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LETTER | The launch of the Shared Prosperity Vision 2030 policy signals a new era of the development in Malaysia. This new development agenda has a strong emphasis on the concept of sharing prosperity which will be done via reducing inequality and redistributing wealth. 

Thus, this new vision entails three main objectives - to restructure the economy into a more progressive, knowledge-based and high-valued community; to address economic disparities across all income groups, ethnicities, regions and supply chains; and to build Malaysia as a united, prosperous and dignified nation in becoming an economic centre of Asia.

The strategy and approach of this vision need to be applauded as the government finally acknowledges and shifts its focus in dealing with inequality. For years, this has not been the biggest concern. However, the plans and strategies for redistributing wealth seem to be lacking in the discussion and for which many are demanding answers.

Reasons for inequality can be derived from income and wealth. At the moment, Malaysia has only witnessed an implementation of tax on income and consumption without considering a wealth and inheritance tax. Wealth taxes impose levies on an individual’s accumulated assets or financial assets. This includes vacation homes, art collections, shares, bonds and fixed deposits. On the other hand, inheritance tax or estate duty is imposed on property inherited from a deceased.

Dr Mahathir Mohamad has recently made a statement that new taxes shall be introduced. “We may also have to introduce new taxes, but it must not be a burden to the people.” This has caused an outrage among society as the introduction of taxes is considered to be burdensome. Although this perception might not be completely true.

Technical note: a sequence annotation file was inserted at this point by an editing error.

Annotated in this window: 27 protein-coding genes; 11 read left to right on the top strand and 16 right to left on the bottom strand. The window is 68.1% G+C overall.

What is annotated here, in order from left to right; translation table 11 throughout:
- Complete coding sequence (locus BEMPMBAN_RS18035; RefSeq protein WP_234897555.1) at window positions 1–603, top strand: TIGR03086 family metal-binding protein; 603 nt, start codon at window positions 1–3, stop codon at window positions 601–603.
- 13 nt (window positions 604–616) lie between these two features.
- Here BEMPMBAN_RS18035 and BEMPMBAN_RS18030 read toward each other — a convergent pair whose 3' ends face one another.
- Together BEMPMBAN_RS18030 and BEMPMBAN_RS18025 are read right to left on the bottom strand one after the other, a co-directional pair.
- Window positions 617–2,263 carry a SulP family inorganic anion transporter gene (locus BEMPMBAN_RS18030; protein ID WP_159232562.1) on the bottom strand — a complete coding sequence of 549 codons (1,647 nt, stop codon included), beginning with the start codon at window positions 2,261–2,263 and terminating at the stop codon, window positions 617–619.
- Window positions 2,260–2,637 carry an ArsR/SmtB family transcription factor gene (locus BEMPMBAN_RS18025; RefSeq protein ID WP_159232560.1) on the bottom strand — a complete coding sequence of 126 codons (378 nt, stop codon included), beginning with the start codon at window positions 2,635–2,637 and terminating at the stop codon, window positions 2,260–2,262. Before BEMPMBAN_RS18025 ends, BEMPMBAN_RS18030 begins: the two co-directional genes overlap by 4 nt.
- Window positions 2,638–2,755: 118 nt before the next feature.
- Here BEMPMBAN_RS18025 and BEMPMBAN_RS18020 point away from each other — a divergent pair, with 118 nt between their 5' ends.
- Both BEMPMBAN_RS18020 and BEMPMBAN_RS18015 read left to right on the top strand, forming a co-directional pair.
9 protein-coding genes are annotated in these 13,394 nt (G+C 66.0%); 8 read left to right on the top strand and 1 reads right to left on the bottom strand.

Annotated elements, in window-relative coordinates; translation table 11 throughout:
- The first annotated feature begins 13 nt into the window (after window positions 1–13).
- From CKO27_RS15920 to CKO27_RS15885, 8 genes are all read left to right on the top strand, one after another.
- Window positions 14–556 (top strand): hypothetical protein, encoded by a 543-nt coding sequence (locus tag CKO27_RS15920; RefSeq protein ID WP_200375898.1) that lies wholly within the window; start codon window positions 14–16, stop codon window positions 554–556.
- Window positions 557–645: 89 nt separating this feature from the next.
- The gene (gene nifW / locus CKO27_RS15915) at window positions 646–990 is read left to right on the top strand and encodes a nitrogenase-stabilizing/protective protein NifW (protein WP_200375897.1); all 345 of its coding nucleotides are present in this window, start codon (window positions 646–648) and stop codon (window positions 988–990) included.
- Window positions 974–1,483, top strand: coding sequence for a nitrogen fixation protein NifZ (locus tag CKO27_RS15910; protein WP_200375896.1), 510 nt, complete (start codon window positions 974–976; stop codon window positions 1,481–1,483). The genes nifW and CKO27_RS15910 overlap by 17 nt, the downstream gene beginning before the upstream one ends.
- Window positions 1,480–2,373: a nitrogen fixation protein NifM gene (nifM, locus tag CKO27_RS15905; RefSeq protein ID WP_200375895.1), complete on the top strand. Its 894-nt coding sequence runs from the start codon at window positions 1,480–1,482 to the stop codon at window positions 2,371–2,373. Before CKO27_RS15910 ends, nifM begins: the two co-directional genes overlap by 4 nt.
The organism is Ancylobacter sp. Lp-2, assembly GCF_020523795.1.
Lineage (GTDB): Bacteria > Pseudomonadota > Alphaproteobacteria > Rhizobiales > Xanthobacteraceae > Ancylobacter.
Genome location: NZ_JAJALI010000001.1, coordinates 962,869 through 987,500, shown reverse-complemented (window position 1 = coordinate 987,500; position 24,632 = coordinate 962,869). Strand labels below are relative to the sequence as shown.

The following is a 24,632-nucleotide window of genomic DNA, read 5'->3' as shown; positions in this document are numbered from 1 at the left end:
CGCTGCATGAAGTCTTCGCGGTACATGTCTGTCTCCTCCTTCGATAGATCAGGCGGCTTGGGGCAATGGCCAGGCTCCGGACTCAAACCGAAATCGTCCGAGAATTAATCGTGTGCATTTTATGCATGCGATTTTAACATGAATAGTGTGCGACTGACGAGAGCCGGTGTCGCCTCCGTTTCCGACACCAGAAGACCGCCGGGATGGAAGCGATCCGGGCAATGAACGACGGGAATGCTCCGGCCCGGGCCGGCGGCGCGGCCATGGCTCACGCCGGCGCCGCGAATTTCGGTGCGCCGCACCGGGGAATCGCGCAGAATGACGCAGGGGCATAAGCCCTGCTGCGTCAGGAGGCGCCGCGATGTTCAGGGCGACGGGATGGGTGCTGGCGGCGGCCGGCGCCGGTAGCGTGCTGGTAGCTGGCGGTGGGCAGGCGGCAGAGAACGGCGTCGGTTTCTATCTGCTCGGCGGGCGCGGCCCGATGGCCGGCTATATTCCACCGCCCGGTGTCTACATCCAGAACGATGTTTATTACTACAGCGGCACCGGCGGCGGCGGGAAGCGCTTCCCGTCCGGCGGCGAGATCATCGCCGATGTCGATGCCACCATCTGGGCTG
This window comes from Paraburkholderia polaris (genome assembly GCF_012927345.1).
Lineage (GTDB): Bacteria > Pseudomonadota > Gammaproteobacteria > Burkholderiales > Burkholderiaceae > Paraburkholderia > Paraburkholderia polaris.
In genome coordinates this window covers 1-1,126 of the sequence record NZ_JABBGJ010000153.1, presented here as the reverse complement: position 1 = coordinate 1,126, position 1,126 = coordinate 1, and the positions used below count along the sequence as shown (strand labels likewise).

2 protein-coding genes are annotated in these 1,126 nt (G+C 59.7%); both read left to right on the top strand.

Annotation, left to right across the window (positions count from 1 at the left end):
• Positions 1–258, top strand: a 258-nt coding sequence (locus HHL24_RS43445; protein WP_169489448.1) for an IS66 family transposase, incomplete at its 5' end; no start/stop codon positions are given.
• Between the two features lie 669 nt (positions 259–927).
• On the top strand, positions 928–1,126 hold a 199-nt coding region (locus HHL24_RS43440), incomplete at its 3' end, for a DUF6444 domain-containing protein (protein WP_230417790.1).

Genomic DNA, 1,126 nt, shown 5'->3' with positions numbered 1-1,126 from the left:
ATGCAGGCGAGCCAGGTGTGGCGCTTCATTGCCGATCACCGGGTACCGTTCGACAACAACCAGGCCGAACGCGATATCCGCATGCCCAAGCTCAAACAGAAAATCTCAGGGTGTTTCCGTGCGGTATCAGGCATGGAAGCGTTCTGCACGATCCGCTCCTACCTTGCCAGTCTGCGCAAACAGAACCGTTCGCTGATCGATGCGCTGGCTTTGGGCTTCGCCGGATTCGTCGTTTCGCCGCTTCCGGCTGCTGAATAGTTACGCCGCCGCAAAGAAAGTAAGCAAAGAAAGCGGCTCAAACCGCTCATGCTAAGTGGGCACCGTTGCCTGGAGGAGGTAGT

A wealth and inheritance tax should have a high threshold value, for example, assets worth more than RM4 million. This would ensure that this tax would only affect those who are extremely rich and the lower and middle-income earners would not be affected.

For context, Malaysia used to have inheritance tax/estate duty. Prior to the abolition of this tax in 1991, estate duty was applicable only if the net worth of the estate exceeded RM2 million. And the rates imposed were 5 percent on estates worth RM2 million, and 10 percent on everything above RM4 million.

Inheritance tax is usually found in developed nations. Japan has the highest rate at 55%, South Korea at 50%, France at 45%, and the UK and the US at 40%.

In addition to inheritance tax, there has been a heated debate in the US among Democrats such as Elizabeth Warren and Bernie Sanders who have proposed a model of wealth tax to combat the inequality in the US economy. The reason for this is to redistribute the fortunes of the richest Americans via transfer to ordinary people through this model tax. 

For instance, Warren proposed that wealth tax is implemented for households worth over US$50 million, with a 2% tax applied on net worth above US$50 million and a 3% tax applied on net worth above US$1 billion. On the other hand, Sander’s proposed a 1% tax on net worth from US$32 million to US$50 million for married couples. Additionally, an 8% tax should be implemented for individuals that have a net worth of over $10 billion.

Essentially, a wealth and inheritance tax is not something new to be put into consideration. Even in Islam, zakat is necessitated on wealth. Using the same model, the government should then consider the implementation of a wealth and inheritance tax as a tool to achieve a fairer society by reducing the wealth gap between the rich and the poor and simultaneously aligning with the principles of the Shared Prosperity Vision 2030.

The writers are attached to the Institute for Research & Development of Policy (IRDP).

The views expressed here are those of the author/contributor and do not necessarily represent the views of Malaysiakini.